Europe’s Selective Outrage about Anti-Semitism
It appears that anti-Semitism is condemned only when it can be pinned on euroskeptics.
October 29, 2009 - 12:00 am
For evidence that such comments are hardly unusual for Molnar, see veteran Austrian journalist Karl Pfeiffer’s report here. Moreover, as Pfeiffer and others have documented, Fidesz has a long history of coquetting with openly racist and anti-Semitic currents in Hungarian politics and society. In a recent article in the Berlin alternative weekly Jungle World, Pfeiffer notes that:
In spring 2008, the journalist Zsolt Bayer, who is close to Fidesz, published an article in the conservative daily Magyar Hirlap, in which he railed against Jews [i.e., purportedly Jewish authors] whose “mere existence justifies anti-Semitism.” “Let’s not let them piss … in the basin of the [Hungarian] nation,” Bayer wrote. A few days after the publication of the article, Orban posed for a photograph with Bayer. Viewers of Hungarian television also saw images of a close friendship [between Bayer and Orban].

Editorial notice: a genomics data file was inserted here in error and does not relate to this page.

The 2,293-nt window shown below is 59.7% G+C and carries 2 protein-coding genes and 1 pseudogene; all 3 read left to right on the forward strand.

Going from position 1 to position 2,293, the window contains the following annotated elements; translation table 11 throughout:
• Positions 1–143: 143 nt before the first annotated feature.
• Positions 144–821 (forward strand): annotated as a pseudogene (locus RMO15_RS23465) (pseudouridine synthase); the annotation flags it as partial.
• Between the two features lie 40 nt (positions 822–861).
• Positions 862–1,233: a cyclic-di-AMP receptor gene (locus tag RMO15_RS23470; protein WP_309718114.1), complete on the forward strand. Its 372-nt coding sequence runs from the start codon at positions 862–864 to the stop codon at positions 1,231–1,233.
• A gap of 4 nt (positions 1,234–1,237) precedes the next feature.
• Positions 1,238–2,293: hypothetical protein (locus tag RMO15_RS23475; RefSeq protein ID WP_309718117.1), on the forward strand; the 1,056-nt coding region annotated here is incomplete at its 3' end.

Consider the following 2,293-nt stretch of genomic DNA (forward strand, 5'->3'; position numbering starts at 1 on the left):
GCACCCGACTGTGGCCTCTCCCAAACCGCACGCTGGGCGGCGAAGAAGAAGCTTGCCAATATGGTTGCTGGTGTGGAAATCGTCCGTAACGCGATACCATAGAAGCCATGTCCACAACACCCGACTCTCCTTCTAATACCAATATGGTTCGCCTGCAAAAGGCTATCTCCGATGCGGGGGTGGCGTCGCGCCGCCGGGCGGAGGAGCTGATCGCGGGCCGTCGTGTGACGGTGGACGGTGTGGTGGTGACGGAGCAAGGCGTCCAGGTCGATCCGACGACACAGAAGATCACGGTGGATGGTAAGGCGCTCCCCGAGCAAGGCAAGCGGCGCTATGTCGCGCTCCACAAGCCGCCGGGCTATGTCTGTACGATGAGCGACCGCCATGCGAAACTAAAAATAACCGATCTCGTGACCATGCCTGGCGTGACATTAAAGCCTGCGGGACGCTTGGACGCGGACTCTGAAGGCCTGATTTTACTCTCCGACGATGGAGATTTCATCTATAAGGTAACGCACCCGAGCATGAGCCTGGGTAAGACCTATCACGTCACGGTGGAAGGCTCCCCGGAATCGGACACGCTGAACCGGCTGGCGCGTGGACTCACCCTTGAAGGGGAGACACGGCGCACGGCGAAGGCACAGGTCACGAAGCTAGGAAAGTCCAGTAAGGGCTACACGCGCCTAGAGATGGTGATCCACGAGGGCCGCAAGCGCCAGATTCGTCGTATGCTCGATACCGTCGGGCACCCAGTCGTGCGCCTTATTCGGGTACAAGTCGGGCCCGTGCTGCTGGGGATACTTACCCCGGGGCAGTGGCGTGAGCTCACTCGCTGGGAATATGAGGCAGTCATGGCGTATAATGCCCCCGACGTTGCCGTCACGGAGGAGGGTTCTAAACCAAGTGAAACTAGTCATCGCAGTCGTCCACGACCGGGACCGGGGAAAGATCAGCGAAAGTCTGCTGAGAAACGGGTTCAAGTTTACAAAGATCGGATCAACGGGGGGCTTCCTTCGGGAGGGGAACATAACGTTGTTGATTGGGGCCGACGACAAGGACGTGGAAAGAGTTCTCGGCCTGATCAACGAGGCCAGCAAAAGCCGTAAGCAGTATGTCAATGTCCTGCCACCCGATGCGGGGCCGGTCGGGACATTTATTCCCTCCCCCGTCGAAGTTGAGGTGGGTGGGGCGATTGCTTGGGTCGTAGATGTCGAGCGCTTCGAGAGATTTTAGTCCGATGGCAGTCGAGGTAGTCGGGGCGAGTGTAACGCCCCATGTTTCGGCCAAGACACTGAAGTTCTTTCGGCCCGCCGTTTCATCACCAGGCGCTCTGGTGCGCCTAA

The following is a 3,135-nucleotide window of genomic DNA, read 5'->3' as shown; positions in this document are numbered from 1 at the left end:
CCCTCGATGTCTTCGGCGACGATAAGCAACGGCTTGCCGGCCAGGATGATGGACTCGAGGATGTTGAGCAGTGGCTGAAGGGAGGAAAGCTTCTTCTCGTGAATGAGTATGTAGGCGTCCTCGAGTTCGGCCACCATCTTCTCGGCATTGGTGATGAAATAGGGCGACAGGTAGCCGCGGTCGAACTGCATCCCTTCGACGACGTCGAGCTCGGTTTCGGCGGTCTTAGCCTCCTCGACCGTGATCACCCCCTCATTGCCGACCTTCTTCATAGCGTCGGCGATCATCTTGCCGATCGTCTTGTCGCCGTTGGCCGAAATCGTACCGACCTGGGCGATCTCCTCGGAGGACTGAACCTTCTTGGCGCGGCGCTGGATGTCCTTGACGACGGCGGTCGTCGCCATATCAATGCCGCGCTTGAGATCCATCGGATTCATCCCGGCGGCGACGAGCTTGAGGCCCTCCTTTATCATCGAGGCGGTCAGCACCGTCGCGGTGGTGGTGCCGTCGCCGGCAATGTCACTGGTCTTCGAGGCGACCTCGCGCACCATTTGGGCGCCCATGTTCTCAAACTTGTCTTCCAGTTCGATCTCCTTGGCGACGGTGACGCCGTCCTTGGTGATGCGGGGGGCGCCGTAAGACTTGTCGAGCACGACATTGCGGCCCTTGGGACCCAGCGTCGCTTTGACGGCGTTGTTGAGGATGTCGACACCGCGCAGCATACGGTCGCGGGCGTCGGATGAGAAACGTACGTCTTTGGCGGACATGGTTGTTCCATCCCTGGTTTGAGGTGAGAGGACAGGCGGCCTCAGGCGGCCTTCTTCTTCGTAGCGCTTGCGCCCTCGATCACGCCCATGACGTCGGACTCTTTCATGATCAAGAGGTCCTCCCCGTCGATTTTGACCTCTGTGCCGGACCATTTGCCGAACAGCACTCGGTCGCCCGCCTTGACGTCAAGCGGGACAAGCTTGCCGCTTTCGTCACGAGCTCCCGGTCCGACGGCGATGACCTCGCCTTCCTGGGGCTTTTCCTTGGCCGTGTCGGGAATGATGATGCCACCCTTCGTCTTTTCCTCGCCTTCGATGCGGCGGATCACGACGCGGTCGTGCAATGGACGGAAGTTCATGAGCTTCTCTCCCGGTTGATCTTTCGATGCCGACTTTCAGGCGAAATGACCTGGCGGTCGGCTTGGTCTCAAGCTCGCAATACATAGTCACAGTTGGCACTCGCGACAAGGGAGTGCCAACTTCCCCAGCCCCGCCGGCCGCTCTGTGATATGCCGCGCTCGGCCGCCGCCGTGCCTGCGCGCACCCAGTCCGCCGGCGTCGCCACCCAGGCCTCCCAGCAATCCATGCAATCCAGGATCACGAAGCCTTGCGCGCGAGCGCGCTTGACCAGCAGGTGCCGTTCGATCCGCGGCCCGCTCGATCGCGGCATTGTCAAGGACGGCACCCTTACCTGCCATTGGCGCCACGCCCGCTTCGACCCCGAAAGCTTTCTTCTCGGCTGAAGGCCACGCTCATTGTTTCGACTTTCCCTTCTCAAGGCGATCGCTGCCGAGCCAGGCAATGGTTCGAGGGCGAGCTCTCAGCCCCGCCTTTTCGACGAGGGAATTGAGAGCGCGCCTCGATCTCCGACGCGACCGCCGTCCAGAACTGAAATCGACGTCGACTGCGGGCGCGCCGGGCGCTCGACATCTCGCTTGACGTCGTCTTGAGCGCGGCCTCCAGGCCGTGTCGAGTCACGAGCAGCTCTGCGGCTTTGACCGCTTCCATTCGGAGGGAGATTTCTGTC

Writing on the same episode in a piece for the website of Austrian public television ORF, Hanna Ronzheimer comments:
That anti-Semitism is becoming increasingly acceptable in polite company [in Hungary] is also the fault of Fidesz. With its political mottos and its simplistic and absurd portrayals of [Hungary’s] supposed enemies, it nourishes already existent prejudices about Jews as cunning capitalists and traitors against the nation.
According to a study conducted by the Hungarian sociologist Pal Tamas and cited in the German daily Handelsblatt, some 50% of Fidesz voters are receptive to anti-Semitism and xenophobia.
So, in short, if the Conservative Party’s current association with the Poland’s Law and Justice Party is supposed to be a problem, why was the Conservative Party’s previous association with Hungary’s Fidesz not one?